IPS Innovates Museum Park Condo Job in Chicago

BY STEVE SPAULDING Of CONTRACTORs staff CHICAGO While Chicagos Loop the downtown area bounded by the tracks of the citys elevated train system is famous around the world, the current buzz in the local real estate market is all about the South Loop. The area just south of downtowns high-rises has seen a resurgence in recent years thanks to a city-sponsored renovation program begun in the late 90s.

BY STEVE SPAULDING Of CONTRACTOR’s staff

CHICAGO — While Chicago’s Loop — the downtown area bounded by the tracks of the city’s elevated train system — is famous around the world, the current buzz in the local real estate market is all about the South Loop. The area just south of downtown’s high-rises has seen a resurgence in recent years thanks to a city-sponsored renovation program begun in the late ‘90s.

The area now boasts shops, restaurants and has begun attracting residential development, a prime example being the new Museum Park Condominiums. Located on Michigan Avenue just across from Soldier Field, the 21-story high-rise is named after a showpiece of the local refurbishment, the Museum Park a few blocks to the north where the city’s planetarium, aquarium and museum of natural history are located.

International Piping Systems of Schaumburg, Ill., faced several challenges when the mechanical contractor was hired to do the plumbing and heating installation for the Museum Park Condos. They included budget constraints, tight deadlines, and a lack of storage and fabrication space.

IPS, a member of the Mechanical Contractors Association of America, has been in business more than 25 years, serving customers from Indiana to the Wisconsin-Illinois boarder. Kevin Simek, general superintendent for IPS on the Museum Park Condos job, has been with the company for two years, but he has been a contractor the last 26. Simek said he knew from the outset that meeting the project’s goals would involve extensive pre-planning.

“I’ve never seen pre-planning as good as on this project,” he added.

That pre-planning utilized value engineering for reducing costs while meeting the job criteria, Simek explained. For example, five pumps were replaced by three larger pumps at a reduced cost, without loss of efficiency.

IPS partnered with Anvil International’s Design Services Group to value engineer the job — reviewing mechanical drawings, approved submittals and specifications for economy, accuracy and compliance. Then they made modifications in equipment arrangement and construction with an eye toward simplifying fabrication and installation while gaining overall efficiency.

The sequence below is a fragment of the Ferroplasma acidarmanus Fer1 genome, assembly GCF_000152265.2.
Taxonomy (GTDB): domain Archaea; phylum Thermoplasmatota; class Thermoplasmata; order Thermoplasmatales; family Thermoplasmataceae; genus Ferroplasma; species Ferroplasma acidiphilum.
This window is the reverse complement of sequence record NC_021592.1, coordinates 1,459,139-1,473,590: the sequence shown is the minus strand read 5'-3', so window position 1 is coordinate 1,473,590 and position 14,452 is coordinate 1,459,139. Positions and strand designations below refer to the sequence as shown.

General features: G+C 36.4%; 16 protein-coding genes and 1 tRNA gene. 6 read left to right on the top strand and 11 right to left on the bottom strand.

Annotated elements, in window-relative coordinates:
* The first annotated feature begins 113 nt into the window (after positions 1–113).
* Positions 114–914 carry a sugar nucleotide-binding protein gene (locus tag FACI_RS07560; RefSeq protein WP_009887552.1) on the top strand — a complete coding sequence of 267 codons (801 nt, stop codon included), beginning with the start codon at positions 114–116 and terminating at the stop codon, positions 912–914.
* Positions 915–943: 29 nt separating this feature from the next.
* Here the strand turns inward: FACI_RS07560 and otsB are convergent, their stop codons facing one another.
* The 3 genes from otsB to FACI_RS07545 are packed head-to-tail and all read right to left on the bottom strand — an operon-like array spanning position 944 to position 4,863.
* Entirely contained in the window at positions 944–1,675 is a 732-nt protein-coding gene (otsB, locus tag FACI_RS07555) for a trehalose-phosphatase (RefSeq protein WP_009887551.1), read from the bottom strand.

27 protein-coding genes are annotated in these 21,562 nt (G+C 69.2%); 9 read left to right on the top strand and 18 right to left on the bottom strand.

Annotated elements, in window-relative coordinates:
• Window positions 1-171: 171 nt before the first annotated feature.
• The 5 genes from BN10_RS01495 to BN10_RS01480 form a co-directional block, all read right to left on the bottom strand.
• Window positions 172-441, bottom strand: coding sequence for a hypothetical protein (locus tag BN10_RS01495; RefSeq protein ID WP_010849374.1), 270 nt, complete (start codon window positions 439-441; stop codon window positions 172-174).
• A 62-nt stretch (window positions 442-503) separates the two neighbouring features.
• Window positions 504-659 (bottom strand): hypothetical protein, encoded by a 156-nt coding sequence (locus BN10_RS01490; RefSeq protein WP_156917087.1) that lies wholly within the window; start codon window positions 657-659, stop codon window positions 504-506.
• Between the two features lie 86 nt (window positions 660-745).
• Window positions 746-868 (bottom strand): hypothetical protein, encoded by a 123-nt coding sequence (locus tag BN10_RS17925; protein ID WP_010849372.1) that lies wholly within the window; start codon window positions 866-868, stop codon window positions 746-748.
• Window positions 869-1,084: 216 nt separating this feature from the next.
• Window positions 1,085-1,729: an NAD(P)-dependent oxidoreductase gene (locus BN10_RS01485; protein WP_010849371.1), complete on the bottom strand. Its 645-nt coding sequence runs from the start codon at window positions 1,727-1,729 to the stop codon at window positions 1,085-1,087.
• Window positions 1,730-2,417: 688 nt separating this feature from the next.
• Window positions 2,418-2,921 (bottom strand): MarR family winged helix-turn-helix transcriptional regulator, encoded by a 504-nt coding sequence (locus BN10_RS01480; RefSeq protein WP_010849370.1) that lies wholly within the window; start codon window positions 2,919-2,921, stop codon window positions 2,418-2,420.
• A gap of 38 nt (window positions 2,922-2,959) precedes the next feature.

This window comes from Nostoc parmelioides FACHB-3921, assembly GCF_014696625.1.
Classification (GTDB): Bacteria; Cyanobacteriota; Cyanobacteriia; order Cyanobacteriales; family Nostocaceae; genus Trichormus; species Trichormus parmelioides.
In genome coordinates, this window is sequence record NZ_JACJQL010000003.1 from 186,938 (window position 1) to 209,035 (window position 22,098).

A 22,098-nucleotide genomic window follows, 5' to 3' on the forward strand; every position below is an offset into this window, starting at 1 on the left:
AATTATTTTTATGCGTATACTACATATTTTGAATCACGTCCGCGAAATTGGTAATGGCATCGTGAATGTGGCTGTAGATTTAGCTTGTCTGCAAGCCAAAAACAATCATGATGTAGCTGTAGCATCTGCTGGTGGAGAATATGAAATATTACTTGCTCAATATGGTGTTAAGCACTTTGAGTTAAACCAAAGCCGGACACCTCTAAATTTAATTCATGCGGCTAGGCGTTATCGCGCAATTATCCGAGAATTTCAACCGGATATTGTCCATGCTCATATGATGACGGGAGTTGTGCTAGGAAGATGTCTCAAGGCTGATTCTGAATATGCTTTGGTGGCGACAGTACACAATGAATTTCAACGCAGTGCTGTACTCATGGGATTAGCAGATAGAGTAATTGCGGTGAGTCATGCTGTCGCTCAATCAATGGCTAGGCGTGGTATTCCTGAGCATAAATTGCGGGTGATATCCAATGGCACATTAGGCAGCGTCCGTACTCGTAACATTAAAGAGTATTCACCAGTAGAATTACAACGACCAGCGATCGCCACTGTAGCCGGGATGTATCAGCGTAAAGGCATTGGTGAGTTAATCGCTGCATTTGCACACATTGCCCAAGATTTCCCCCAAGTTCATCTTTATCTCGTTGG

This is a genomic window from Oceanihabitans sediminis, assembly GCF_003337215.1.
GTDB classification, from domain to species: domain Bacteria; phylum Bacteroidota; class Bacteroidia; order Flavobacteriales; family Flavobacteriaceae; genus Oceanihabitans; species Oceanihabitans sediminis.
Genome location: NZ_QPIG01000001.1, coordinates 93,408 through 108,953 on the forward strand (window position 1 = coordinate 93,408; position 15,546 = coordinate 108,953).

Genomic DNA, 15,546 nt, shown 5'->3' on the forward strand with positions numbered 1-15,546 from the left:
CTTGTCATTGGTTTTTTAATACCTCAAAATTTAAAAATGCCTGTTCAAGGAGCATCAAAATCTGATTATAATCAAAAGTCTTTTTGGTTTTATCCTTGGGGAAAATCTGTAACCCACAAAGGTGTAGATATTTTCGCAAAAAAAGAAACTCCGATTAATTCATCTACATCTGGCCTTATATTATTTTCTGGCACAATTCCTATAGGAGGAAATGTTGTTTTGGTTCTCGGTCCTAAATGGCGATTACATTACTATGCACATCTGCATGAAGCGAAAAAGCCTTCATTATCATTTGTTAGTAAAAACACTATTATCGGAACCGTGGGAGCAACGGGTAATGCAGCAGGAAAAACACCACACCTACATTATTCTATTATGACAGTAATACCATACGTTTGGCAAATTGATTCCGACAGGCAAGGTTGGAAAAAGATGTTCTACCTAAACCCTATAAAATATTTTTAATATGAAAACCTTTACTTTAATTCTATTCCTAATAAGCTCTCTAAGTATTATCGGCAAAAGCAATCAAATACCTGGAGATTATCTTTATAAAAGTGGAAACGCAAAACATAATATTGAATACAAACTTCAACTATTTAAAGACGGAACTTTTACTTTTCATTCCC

The end result was a detailed set of drawings that included a bill of materials with tags referencing the components. Piping was color-coded by service and rendered in 3-D with isometric and elevation views.

Working off the plans, 90% of the fittings and pump components for the mechanical room were sorted as a complete packages and delivered to the site just in time by S&G Supply of Calumet Park, Ill.

“Basically they did [the main mechanical room] like a puzzle,” Simek said. “They labeled each pipe and bagged all the fittings per sizes, per heating or cooling system, and then it’s just a matter of putting the whole thing together. It’s great to work with such coordination. We saved a lot of time and money.”

Between April of 2002 and June 2003, IPS installed 477 stacked units, three air-handling units, eight Taco base-mounted pumps and four Taco in-line pumps.

“We used Miller-Cooper copper tubing throughout our risers,” Simek said. “Those sizes varied from 34-in. up to 3 in. We made the transition to black carbon-steel piping up at the 20th floor, and there we installed Bornquist circuit centers.”

A part of the value engineered approach called for using Anvil International’s Gruvlok grooved piping system. Space constraints in the mechanical room and elsewhere meant that a welder might not be able to physically get all the way around the pipe.

“With traditional welding, you’re always going to be stuck with position welds, no matter how you figure it,” Simek said.

The Gruvlok system also freed up manpower. Simek estimated that welding the piping would have needed another six people on that portion of the job to complete it in the same amount of time. “For every welder you need at least one guy to help him set up welds and possibly two, depending on the size of the fittings,” he said.

The grooved piping system, along with just-in-time delivery of pre-packaged components, was essential on a job where no one seemed to have enough room to work.

“You’ve got the sprinkler fitters, you’ve got the electricians, you’ve got the plumbers and the sheet metal workers, and everybody needs space to work in,” Simek said. “By going to the Gruv-lok system it freed up a lot of room for everybody because we didn’t have to set up a fabrication area for welding.”

Despite all the challenges, Simek called the job, “One of the smoothest ones I’ve ever been on. You’re going to run into situations where there’s a mistake here or there, but for the most part this job went flawlessly.”

The Museum Park Condos are now 75% occupied. So far, all the extensive pre-planning has shown its value where it really counts, with the occupants.

“The service department has only been there a few times, and what they’ve found is maybe a thermostat that’s not working correctly, or a control valve that’s sticking,” Simek said. “Everything is very minor.”